Were it any other manufacturer, a single-make racing game would seem largely pointless when stacked up against the virtual showrooms of a Forza or a Need For Speed. But with 60 years of the company's sports cars to choose from, both road and track flavours, when you boot up Test Drive: Ferrari Racing Legends you'll be spoilt for choice. Particularly if your favourite colour is red.
There's a remarkable selection of vehicles to play with, from ancient coupes that are barely recognisable as Ferraris to last year's Formula One charger, which was narrowly robbed of the world championship. Thanks to the divisively technical handling model last seen in the original Need For Speed: Shift, they're all a relatively dramatic ride and the more powerful race-bred machines are a joy to hustle. The F333 prototype, for example, turns every lap into a juddering rollercoaster, and prepare to develop a new-found respect for '80s Grand Prix drivers as you try to keep the front and rear wings on the F1 car that's tantalisingly unlocked from the beginning.
It's not just the cars that get the historically accurate treatment, either. There's a huge complement of real circuits and many of them have archaic variations - typically faster, more dangerous, more sweeping approximations of the layout you know. Classics like Silverstone, Monaco and Monza make an appearance, all tracks where Ferrari has enjoyed success, and it's only traditional stomping ground Le Mans - Ferrari won there 14 times - that car bore historians will find notable by its absence.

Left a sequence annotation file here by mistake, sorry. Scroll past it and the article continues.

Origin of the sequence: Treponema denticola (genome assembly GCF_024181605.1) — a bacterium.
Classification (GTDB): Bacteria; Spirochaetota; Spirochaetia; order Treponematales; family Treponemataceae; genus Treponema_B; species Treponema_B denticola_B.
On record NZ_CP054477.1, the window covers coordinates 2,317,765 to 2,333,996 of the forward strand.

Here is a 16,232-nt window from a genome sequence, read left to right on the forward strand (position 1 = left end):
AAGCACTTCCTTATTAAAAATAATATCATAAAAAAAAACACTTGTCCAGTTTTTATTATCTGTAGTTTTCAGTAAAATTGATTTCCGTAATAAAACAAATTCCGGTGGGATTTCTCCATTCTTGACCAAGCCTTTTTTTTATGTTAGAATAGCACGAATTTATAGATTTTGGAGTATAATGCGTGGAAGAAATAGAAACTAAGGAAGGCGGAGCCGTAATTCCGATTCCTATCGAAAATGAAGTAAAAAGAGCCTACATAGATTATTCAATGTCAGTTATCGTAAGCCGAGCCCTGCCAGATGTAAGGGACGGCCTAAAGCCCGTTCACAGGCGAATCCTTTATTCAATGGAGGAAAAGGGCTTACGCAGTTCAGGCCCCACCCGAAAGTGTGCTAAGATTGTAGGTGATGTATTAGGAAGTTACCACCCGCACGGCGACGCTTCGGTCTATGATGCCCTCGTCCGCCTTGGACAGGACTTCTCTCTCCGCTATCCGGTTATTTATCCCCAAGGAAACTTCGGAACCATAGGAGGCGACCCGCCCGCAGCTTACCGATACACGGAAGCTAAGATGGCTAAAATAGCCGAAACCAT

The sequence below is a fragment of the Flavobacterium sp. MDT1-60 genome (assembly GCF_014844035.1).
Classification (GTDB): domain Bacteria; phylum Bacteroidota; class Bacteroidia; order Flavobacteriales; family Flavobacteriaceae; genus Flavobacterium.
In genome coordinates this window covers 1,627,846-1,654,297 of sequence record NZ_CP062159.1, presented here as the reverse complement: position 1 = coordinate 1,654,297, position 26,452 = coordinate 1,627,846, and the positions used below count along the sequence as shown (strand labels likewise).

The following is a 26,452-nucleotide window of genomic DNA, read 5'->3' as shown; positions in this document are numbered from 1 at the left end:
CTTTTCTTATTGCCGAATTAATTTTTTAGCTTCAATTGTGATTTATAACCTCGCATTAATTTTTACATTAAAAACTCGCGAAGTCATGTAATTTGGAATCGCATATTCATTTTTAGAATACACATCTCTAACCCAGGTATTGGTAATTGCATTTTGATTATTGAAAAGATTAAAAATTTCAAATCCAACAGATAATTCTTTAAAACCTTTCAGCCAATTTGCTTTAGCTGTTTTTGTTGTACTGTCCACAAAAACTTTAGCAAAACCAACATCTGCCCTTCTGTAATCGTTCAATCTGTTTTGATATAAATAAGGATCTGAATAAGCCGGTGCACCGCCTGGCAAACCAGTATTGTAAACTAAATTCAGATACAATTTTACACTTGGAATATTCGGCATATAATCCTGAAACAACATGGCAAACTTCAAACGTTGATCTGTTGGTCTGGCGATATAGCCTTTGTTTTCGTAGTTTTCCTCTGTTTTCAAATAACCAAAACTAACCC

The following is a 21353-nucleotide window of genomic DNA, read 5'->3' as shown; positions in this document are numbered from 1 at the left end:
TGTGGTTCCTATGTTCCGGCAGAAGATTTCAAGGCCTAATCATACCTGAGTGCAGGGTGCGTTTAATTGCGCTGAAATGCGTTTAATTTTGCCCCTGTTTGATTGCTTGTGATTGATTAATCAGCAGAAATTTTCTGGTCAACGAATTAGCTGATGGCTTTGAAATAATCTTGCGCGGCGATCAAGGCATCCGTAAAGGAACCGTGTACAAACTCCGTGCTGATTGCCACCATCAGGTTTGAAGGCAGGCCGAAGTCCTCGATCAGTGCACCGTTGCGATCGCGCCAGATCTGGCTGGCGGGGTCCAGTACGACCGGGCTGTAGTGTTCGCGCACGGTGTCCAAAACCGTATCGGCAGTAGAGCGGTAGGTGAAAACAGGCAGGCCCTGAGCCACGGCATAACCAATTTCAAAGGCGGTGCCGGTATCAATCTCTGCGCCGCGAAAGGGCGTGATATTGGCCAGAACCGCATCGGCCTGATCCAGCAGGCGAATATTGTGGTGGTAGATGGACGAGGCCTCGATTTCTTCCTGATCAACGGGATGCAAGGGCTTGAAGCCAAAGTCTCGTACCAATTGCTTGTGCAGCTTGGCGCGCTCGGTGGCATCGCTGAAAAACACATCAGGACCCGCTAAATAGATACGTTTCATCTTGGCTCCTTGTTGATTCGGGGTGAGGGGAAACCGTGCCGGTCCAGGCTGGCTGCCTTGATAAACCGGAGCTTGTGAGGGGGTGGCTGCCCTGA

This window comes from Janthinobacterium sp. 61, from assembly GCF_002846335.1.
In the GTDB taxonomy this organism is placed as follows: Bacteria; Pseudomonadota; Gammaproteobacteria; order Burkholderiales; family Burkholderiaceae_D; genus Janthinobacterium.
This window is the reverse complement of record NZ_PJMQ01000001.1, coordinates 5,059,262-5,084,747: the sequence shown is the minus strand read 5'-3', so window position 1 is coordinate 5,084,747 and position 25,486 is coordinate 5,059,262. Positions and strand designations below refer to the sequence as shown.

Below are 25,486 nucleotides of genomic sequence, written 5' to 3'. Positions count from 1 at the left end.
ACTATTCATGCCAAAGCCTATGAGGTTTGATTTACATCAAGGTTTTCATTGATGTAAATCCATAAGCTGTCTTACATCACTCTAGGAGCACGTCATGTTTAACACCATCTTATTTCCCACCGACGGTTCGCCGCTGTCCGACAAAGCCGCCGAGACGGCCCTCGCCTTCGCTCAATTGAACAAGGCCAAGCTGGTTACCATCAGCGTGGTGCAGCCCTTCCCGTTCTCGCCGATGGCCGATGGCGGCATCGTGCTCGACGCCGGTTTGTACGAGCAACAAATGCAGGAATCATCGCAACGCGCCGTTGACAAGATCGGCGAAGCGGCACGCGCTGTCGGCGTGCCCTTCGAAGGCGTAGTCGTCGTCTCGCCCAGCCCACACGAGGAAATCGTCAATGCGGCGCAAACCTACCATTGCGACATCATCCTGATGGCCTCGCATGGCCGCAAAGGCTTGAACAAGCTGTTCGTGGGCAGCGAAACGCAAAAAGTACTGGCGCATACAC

The upshot of a game that's bulging at the seams with content, though, is that the presentation struggles to be anything more than functional. There are more than two-hundred challenges, divided into three eras, and unlocks are seeded throughout. But because of the sheer number of events, progress is more Sinclair C5 than Ferrari F50. Features like night racing and the advanced helmet cam from last year's Shift 2 haven't made the cut, making this feel like Slightly Mad Studios on a budget.
Still, if you're prepared to put in the hours unlocking it all, there are a vast number of vehicles and circuits, and the diversity of the line-up makes this worth a look for racing fans with a sim inclination. Even with EA's Need For Speed-branded gloss stripped away and replaced by rudimentary menus, there's still a satisfying, if bare-bones, driving game beneath.
Not quite thoroughbred but hardly a nag either
- Tons of cars
- Loads of well-known circuits
- Spans 60 years
- Structurally simplistic
- Graphically unspectacular